- Angelo Pruitt - current Financial Advisor for Merrill Edge, UConn alumnus (’15 in Economics), and former UConn football player (2010-2015)
- Tyrae Sims - current undergraduate student in the UConn Sport Management program and former UConn football player (2013-2016)
- Kelli Thomas - current undergraduate student in Human Development and Family Studies and current track and field athlete (2013-present)
- Folorunso Fatukasi - UConn alumnus (’17 in Sociology) and current UConn football player (2013-present)
- Aaron Garland - current undergraduate student in Political Science and current UConn football player (2015-2017)
The panelists were asked questions regarding their perspectives on the videos of Kaepernick, President Trump, and President Obama as well as their thoughts on athletes engaging in activism and specific recommendations that felt would contribute to positive change in society.
Pruitt emphasized how his heightened social consciousness during the latter stages of and following his athletic career influenced his perceptions of activism through sport. He said
“Your sport is what you play. It is not who you are.”
In his opinion, although he did not engage in activism during his playing career, if he could go back knowing what he knows now he would encourage more activism among current athletes. Foxx reflected on his NFL career when he was a member of the Seattle Seahawks immediately following Kaepernick’s activism. He described how he and his teammates agreed locking arms as a team would send a powerful message about unity while expressing support for Kaepernick. He also highlighted the real fear that comes with a lack of job security as a professional athlete when considering to engage in activism. However, he explained how his increased social consciousness throughout his playing career has motivated him to encourage athletes using their platform to foster positive change in society.
Sims expressed the need for athletes challenge power systems that suppress their authentic identities. He explained how athletes are not disconnected from social injustices occurring in the broader society and being educated on these issues is an important first step. Specifically, he referenced how in his hometown community, police brutality and other offenses were not uncommon and thus athletes like himself who are closely connected to these issues feel more compelled to speak out and do anything they can to address these issues. Thomas provided an important lens as a Black woman athlete and described how often times she feels she does not have the same influence as her same race male counterparts in more high profile sports (football and basketball). She explained the importance of athletes using a range of platforms to challenge social injustice outside of sport.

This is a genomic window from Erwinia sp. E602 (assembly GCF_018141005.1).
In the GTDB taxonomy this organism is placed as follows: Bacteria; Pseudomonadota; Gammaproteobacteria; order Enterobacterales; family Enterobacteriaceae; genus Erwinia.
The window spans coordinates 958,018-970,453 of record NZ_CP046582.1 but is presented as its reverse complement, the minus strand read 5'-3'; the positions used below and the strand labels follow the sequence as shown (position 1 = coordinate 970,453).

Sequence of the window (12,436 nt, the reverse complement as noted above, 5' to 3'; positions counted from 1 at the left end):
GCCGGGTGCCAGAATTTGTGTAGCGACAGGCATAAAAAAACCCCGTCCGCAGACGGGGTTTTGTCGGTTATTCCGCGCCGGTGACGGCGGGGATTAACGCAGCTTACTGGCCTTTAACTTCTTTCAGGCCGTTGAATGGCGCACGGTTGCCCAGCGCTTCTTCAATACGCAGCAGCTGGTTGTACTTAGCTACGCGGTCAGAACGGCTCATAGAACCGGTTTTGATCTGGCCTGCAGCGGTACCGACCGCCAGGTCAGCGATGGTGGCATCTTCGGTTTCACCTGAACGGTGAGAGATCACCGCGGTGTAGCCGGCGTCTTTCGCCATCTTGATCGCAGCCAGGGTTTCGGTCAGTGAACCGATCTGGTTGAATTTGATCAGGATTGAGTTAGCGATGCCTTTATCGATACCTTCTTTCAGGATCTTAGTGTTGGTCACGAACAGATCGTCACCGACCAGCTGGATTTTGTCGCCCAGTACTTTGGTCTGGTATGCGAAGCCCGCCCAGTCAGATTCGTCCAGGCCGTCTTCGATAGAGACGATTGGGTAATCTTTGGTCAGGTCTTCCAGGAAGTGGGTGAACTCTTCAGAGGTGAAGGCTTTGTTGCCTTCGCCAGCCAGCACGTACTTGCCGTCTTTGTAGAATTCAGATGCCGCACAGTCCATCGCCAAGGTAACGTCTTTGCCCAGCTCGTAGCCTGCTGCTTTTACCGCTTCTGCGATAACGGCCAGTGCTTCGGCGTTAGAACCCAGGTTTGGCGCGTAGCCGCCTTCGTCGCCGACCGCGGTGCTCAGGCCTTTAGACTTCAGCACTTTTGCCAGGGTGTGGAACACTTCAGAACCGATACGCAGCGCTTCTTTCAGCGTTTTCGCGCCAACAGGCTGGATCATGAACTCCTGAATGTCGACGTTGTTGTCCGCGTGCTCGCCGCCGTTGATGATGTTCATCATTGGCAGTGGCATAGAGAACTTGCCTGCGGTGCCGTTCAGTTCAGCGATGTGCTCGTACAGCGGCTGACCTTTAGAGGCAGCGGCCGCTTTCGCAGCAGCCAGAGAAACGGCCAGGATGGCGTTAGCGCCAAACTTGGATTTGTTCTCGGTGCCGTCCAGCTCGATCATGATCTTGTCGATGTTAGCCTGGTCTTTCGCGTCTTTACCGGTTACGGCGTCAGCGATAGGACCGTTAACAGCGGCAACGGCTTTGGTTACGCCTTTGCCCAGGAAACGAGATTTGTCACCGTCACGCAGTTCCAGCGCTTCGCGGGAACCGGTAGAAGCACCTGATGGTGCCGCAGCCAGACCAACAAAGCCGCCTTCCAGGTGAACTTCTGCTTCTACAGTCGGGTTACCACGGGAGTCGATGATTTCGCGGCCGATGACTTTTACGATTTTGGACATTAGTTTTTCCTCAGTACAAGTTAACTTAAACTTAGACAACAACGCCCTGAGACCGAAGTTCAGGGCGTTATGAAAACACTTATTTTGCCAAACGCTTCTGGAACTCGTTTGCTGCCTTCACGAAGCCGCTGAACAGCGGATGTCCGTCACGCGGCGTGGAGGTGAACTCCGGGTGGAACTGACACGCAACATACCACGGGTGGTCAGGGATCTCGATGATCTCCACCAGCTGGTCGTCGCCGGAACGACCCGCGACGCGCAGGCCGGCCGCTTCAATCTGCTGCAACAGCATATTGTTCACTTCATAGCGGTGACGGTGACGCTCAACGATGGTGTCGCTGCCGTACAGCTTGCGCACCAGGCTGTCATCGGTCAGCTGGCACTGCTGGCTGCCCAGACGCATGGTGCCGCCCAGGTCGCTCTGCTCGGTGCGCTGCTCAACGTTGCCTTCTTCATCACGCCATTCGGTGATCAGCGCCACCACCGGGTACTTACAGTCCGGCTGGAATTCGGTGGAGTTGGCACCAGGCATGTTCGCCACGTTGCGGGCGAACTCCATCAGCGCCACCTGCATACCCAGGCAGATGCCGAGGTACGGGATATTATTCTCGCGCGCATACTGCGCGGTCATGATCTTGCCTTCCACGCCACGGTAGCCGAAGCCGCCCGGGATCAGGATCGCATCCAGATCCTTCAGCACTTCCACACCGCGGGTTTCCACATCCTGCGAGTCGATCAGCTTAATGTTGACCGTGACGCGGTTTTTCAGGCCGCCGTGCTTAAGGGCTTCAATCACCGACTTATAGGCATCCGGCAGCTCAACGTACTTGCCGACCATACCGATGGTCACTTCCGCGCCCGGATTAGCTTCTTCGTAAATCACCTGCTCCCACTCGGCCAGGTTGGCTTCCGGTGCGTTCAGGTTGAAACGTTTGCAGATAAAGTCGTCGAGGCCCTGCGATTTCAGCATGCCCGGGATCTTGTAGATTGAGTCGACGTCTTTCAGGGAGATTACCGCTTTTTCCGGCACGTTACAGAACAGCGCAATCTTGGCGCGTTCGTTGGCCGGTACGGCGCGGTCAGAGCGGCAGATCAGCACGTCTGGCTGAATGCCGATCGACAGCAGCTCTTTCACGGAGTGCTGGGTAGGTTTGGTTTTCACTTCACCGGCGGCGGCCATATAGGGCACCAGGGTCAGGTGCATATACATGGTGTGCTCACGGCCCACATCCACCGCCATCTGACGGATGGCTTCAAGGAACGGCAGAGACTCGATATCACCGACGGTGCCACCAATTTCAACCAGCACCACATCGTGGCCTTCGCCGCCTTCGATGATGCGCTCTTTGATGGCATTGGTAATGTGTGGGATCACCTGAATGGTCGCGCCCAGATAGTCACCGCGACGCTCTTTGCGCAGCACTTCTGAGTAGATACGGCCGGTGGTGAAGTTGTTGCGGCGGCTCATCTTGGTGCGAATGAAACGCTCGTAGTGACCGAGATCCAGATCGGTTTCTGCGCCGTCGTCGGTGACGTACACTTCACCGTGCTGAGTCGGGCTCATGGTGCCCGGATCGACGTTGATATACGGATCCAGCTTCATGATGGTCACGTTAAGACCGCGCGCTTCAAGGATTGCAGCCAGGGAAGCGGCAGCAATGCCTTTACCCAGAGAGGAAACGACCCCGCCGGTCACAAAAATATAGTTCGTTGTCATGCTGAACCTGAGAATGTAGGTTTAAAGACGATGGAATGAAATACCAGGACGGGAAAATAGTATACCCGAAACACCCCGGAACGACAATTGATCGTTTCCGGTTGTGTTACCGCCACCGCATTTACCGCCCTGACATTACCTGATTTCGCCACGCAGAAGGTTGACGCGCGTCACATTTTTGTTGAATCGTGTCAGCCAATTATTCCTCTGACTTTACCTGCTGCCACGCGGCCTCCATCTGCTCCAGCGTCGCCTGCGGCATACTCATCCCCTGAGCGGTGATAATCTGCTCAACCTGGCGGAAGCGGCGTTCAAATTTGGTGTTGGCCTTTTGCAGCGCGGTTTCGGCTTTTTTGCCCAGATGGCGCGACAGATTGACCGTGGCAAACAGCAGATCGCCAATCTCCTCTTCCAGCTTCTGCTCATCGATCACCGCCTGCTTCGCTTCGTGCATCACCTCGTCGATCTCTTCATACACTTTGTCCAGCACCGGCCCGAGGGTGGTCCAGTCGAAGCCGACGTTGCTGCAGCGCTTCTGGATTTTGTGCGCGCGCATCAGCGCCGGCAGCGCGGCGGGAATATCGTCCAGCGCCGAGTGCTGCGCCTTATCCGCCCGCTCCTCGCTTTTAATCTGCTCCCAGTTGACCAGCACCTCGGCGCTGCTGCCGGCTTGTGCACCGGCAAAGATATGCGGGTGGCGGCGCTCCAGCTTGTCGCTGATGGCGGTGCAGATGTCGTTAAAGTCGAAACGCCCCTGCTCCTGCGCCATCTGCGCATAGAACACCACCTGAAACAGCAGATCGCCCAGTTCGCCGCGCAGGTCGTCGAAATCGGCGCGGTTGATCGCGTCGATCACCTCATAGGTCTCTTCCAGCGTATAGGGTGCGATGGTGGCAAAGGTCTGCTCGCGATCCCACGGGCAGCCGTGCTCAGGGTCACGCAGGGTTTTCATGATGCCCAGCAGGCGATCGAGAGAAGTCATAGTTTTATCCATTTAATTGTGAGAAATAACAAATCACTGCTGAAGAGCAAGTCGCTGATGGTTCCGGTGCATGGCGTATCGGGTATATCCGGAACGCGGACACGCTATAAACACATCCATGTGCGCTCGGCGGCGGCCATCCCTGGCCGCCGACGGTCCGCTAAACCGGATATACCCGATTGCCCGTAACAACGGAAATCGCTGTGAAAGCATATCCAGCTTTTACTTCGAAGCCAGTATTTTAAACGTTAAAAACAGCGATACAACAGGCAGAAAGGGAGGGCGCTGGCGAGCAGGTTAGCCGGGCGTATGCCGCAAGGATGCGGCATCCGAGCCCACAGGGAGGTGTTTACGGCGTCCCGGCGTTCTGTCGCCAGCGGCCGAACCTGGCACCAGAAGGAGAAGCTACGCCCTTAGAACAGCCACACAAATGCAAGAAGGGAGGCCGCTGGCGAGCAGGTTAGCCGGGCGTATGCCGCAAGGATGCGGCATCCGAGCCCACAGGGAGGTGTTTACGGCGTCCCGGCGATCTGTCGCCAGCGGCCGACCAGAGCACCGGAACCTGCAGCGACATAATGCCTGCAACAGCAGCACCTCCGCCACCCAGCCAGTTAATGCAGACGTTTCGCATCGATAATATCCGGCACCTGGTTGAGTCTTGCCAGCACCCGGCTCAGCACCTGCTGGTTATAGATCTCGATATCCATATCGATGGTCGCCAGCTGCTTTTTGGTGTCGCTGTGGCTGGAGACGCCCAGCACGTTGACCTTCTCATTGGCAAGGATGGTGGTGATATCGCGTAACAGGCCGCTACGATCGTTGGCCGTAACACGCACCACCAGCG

Fatukasi offered an insightful perspective on being a current college athlete and the legitimate fears associated with engaging in activism. Similar to Foxx, Fatukasi has NFL aspirations and said engaging in activism as a current player could hinder his chances of achieving his professional goals. He also emphasized the importance of athletes’ developing themselves holistically and accessing support systems to assist them with balancing difficult decisions about how to promote social change while minimizing the adverse impact on their sport aspirations. Garland expressed the power of collective efforts when seeking to address social injustices. He described how pursuing these efforts alone can be challenging and gaining the support and involvement of an entire team or a group of people is a way to achieve more impactful change. The panel concluded with Q&A from the audience.
The event was well-attended with over 60 attendees and media coverage from CTN and university based media outlets. Cooper said he hopes this is event serves as
“One more step forward within a larger legacy of social justice efforts to create more reflection, education, empowerment, and action that leads to positive changes in our society.”
For those who attended this event and heard from the panelists, it is clear this message resonated loud and clear.
Connecticut Network covered the full discussion, click here to listen in.
EDLR’s Collective Uplift and Sport Management Program hosted successful Race, Sport, and Activism Panel as covered by The Daily Campus.